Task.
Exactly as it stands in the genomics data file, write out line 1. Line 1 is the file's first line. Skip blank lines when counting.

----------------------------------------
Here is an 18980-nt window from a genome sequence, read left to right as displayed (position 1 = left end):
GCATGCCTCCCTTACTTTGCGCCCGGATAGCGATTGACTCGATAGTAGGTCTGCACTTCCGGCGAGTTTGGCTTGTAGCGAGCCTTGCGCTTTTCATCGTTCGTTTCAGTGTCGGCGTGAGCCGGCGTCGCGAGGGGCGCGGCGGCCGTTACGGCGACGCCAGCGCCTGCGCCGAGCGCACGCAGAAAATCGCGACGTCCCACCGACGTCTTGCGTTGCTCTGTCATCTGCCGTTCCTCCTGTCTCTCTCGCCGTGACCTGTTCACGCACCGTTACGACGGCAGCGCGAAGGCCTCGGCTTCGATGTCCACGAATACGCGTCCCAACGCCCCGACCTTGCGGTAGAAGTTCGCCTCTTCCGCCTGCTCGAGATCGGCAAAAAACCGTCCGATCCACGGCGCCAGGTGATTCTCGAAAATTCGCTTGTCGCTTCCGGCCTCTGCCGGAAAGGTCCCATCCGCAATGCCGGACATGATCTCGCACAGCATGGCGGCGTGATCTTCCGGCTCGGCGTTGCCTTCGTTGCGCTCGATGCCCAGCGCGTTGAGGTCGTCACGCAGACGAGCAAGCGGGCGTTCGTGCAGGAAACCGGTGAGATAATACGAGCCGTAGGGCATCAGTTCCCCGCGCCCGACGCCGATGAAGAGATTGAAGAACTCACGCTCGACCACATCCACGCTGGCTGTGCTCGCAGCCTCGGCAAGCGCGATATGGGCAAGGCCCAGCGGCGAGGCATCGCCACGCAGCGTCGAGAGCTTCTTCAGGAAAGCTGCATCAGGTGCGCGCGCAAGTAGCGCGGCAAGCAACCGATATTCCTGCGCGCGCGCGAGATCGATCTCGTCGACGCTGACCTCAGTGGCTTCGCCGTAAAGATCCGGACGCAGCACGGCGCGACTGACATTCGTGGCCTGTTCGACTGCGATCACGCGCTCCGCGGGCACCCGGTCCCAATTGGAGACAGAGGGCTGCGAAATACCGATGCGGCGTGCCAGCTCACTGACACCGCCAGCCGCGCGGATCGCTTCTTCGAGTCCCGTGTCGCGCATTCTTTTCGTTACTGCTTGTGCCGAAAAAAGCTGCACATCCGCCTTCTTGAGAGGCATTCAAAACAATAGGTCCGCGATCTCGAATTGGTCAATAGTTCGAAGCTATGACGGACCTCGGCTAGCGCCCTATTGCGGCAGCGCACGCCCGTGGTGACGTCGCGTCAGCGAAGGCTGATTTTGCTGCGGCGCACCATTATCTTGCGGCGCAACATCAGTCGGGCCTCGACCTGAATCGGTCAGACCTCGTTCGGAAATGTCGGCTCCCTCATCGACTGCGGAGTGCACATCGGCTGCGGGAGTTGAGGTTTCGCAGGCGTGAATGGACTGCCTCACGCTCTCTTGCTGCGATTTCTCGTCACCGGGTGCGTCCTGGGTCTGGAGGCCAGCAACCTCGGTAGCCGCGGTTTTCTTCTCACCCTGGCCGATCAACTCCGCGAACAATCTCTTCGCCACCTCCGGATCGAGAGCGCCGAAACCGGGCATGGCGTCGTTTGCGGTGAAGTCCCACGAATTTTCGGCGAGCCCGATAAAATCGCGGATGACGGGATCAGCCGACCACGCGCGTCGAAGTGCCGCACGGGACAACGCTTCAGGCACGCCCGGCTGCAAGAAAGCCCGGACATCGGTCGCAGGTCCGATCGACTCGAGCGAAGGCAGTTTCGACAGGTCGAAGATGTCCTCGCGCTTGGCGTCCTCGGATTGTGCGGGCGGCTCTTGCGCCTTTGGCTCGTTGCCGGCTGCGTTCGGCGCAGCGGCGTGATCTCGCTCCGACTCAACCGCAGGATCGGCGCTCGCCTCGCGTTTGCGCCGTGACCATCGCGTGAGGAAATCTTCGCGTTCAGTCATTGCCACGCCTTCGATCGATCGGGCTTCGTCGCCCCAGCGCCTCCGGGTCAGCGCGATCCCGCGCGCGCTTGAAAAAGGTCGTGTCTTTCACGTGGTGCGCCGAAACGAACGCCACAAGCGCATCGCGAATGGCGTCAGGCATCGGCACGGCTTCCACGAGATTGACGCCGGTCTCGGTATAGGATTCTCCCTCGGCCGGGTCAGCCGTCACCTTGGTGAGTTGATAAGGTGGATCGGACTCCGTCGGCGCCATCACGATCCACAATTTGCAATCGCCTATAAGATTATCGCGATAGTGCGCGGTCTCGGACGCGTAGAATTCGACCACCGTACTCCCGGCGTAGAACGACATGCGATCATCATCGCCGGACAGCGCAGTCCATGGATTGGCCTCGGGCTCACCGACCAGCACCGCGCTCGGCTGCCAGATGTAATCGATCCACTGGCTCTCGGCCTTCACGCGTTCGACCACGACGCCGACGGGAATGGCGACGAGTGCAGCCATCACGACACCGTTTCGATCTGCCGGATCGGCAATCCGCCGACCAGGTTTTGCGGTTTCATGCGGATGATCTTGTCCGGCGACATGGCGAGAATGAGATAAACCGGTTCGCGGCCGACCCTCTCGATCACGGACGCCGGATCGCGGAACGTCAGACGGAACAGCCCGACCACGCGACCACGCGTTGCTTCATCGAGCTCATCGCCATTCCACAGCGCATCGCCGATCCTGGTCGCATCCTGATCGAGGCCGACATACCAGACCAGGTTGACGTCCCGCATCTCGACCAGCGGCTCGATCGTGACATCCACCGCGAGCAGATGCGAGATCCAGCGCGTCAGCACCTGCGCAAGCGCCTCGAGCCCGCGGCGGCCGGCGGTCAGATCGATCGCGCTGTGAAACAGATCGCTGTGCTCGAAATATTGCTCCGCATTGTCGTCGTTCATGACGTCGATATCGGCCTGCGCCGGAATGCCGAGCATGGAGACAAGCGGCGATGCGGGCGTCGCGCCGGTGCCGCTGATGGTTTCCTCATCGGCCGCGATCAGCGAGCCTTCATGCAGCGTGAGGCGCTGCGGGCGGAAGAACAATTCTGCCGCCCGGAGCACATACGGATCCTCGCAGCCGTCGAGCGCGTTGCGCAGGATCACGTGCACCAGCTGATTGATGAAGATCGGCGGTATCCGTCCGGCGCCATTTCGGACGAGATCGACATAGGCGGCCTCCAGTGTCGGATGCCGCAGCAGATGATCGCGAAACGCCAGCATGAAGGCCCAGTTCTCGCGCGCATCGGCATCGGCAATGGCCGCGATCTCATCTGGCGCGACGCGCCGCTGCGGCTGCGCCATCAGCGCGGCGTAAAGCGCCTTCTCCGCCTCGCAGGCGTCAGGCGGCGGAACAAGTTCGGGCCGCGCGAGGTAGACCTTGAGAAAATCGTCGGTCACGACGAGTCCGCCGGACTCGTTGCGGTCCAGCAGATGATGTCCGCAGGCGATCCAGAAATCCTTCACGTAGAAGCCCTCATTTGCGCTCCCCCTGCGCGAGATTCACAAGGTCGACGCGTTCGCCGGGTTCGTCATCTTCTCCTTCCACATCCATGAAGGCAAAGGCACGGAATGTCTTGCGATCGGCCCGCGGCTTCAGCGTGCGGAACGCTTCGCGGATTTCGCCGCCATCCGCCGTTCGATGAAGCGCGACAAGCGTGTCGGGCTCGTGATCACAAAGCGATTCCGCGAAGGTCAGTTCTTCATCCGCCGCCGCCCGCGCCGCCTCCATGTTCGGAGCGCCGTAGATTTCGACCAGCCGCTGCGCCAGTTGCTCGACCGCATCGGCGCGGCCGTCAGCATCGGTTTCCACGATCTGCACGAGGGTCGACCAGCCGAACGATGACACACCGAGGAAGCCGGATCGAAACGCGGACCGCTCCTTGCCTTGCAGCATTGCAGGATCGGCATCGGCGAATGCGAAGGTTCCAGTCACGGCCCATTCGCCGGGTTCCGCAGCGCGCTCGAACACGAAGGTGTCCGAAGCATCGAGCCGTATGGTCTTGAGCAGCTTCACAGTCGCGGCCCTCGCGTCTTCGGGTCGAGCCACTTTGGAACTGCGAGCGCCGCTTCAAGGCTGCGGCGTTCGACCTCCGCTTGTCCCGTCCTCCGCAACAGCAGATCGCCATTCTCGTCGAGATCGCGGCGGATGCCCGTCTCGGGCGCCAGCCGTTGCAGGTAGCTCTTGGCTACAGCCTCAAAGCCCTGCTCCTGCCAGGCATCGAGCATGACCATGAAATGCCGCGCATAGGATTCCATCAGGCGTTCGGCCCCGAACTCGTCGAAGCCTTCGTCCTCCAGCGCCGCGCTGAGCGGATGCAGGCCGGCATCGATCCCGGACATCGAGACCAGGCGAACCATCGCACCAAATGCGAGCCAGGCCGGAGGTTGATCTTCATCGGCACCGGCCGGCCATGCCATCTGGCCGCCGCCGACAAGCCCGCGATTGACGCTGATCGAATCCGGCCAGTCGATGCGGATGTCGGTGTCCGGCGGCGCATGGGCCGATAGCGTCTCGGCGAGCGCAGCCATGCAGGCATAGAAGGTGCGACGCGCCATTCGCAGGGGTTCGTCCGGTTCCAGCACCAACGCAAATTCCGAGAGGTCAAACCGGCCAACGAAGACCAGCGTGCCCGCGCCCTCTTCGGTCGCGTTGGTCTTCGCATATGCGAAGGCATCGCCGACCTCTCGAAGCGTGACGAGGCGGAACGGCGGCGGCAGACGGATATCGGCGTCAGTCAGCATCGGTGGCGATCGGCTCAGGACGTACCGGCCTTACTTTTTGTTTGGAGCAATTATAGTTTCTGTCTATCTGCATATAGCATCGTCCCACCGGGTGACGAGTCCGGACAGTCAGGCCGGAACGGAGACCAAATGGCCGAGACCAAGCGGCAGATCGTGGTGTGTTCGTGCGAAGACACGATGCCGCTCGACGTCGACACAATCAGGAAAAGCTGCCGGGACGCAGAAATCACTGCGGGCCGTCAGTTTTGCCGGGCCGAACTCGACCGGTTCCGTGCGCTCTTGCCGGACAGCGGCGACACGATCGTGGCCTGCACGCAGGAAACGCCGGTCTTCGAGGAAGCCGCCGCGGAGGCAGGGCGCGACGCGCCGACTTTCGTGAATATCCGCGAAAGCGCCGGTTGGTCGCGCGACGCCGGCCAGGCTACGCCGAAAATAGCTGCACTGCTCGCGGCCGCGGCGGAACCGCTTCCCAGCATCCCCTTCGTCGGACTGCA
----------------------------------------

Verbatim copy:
Here is an 18980-nt window from a genome sequence, read left to right as displayed (position 1 = left end):